Monday, March 19, 2018

National Poultry Day 

March 19th is National Poultry Day. Have you ever thought of having backyard chickens? Raising chickens is really not complicated, and many people find it interesting and rewarding. The requirements are pretty simple. You'll need a safe place for them to rest overnight, like a coop. And, if you have neighbors, you'll probably want a fenced area.

Begin with at least three birds, a rooster and two hens. Chickens are social animals and will never do well alone. The coop needs to be at least a three-foot cube at the bare minimum for three chickens, and larger would be better. In fact, build it as large as you can, because you'll likely expand your flock, especially if you want to hatch some.

There are about 150 breeds of chickens and around 50 commonly found ones. Choose the breed that fits your needs best. Consider the following:
Eggs - the number they lay per day, color, and size
Temperament - for example how adaptable are they to confinement and are they flyers or not. Also some are friendly with humans and others aren't.
Noise Level - this will be important if you have a low tolerance to noise or if you have close neighbors
Climate - some breeds do better in warm or hot climates, and others like it cooler 
Uses - Some breeds are better layers, others are better for meat, and some are good for both

If you google "chicken breeds" you can find lists of the different breeds and their characteristics. I have fond memories of raising chickens growing up. There's something especially satisfying about going out each day and gathering your own eggs. Happy National Poultry Day!


Friday, March 16, 2018

What Does It Mean to Be a Follower of Jesus?

Being a follower of Christ means so much more than saying you want Him to come into your life, being baptized, and attending church. It requires that you turn your life over to God and allow Him to change you. You have to become a new creature in Christ. I like how David Platt puts it in his book, What Did Jesus Really Mean When He Said Follow Me?

When we become followers of Jesus, we make a decided break with our old way of living and take a decisive turn to a new way of life. As Christ begins to live in us, everything begins to change about us. Our minds change. For the first time, we realize who God is, what Jesus has done, and how much we need him. Our desires change. The things of this earth that we once loved we now hate, and the things of God that we once hated we now love. Our wills change. We go wherever Jesus commands, and we sacrifice whatever it costs to spend our lives in uncompromising obedience to his Word. Our relationships change. We lay our lives down in love for one another in the church as together we spread the gospel to the world. Ultimately, our reason for living changes. Professions and position are no longer our concern. Safety is no longer our goal because self is no longer our god. We now want God’s glory more than we want our own lives. The more we glorify him, the more we enjoy him, the more we realize that this is what it biblically means to be a Christian.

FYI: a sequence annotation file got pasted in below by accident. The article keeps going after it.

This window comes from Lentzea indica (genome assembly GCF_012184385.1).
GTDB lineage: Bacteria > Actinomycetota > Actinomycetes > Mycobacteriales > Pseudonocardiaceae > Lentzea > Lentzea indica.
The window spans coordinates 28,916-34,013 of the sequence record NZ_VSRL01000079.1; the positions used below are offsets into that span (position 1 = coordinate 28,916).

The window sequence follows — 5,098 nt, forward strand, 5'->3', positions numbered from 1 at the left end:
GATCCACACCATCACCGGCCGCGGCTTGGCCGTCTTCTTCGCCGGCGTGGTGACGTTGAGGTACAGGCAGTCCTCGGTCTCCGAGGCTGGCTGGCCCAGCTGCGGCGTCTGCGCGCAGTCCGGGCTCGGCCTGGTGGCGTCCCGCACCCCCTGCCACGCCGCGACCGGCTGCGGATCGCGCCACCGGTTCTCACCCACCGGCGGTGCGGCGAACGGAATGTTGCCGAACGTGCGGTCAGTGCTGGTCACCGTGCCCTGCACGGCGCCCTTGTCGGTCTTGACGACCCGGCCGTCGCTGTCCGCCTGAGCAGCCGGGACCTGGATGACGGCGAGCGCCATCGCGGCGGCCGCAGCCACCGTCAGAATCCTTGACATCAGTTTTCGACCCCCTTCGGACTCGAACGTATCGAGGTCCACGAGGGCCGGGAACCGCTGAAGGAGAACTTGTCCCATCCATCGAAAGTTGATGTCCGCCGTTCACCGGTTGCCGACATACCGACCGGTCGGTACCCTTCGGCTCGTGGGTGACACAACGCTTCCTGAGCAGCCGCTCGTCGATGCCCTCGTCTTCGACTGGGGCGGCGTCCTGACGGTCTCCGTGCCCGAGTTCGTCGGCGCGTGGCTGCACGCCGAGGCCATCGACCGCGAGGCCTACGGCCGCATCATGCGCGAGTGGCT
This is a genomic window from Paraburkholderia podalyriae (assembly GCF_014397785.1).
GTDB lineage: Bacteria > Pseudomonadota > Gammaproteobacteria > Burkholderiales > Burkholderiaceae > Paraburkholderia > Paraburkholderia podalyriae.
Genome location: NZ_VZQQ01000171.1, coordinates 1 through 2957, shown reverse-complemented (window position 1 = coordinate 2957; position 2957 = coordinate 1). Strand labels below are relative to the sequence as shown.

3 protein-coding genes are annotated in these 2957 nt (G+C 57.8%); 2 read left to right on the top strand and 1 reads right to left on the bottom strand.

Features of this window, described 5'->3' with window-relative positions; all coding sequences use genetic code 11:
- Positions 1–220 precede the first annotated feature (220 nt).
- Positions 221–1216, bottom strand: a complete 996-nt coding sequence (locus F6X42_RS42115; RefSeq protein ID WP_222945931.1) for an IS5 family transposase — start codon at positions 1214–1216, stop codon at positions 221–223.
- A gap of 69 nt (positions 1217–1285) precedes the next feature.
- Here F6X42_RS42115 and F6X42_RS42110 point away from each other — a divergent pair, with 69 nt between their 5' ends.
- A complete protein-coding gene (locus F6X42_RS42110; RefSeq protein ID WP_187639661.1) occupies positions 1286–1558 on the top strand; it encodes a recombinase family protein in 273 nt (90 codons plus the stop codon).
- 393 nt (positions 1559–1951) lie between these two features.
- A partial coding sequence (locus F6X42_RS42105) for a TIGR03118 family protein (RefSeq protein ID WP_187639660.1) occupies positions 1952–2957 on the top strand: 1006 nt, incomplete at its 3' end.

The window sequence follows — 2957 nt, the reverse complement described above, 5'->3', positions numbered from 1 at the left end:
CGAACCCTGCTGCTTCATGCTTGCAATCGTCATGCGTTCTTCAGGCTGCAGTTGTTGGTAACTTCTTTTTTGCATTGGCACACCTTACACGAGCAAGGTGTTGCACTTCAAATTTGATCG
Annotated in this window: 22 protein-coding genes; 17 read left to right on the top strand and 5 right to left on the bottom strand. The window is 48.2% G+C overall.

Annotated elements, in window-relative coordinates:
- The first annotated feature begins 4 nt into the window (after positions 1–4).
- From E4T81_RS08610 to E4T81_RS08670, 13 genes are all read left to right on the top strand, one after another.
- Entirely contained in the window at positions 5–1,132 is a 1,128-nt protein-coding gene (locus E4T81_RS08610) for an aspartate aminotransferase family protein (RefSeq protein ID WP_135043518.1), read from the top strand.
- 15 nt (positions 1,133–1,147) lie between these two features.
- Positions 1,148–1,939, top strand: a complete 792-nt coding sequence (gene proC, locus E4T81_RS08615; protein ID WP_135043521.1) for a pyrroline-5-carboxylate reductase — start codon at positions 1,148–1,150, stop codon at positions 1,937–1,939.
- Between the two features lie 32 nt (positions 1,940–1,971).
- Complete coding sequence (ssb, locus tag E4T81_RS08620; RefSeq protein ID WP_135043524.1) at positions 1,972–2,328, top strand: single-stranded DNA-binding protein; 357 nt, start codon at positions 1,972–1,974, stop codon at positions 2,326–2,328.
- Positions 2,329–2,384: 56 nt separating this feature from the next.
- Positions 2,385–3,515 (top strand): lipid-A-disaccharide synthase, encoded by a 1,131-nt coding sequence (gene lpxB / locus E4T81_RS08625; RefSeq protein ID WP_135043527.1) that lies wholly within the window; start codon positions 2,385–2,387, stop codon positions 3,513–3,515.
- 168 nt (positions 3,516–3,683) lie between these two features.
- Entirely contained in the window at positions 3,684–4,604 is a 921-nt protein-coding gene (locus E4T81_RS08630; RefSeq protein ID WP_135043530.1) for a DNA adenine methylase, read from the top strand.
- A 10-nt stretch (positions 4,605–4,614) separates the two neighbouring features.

Whatever we give up to follow Christ becomes insignificant beside what we gain. Again, Platt writes:

Yes, there is a cost that accompanies following Jesus Christ, but it is worth it. More aptly put, he is worth it. Jesus is worthy of far more than intellectual belief, and there is so much more to following him than monotonous spirituality. There is indescribable joy to be found, deep satisfaction to be felt, and an eternal purpose to be fulfilled in dying to ourselves and living for him.

What about you? How much have you seen your lifestyle change after becoming a Christian? How closely are you following Christ?

Wednesday, March 14, 2018

Writing About the Irish

Most of my novels have an Irish or Irish-American secondary character, but only one so far has an Irish main character. I have a good amount of Irish heritage, have traveled to Ireland, and find the Irish intriguing. In general, I love their sense of humor and ability to poke fun at themselves. It's refreshing to see people who don't take themselves too seriously all the time.

Irish characters certainly play a part in my Appalachian Roots series, the first four books I published. In Cleared for Planting, Sarah's father is Irish and her mother is Cherokee. That means Luke, Sarah's grandson in Sown in Dark Soil, also has an Irish heritage. In Uprooted by War, Luke's early friend in Andersonville prison is an Irishman, and Luke's daughter Rachel is part Irish in Transplanted to Red Clay.

In When Winter Is Past, Stanton's bond servant is an Irishman, and some of the mountain people in Mountain Mishap have Irish roots. Glenna, Lucas's delightful, tell-it-like-it-is housekeeper in It All Started at the Masquerade, is Irish. The hero, Patrick Murphy, in With Summer's Songs is an Irishman. My traditional publisher said my abundance of Irish characters is one of the things that drew him. He's Irish, too.


Monday, March 12, 2018

Foundation of the Girl Scouts

March the twelfth is both National Girl Scouts Day and the anniversary of the founding of the Girl Scouts in Savannah, Georgia, by Juliette Gordon Low in 1912. The Girl Guides had been formed in Scotland in 1911, and when Juliette returned to the United States she formed a group here with advice from Robert Baden-Powell. In 1915, the name was changed to Girl Scouts, and Juliette Low became the first president.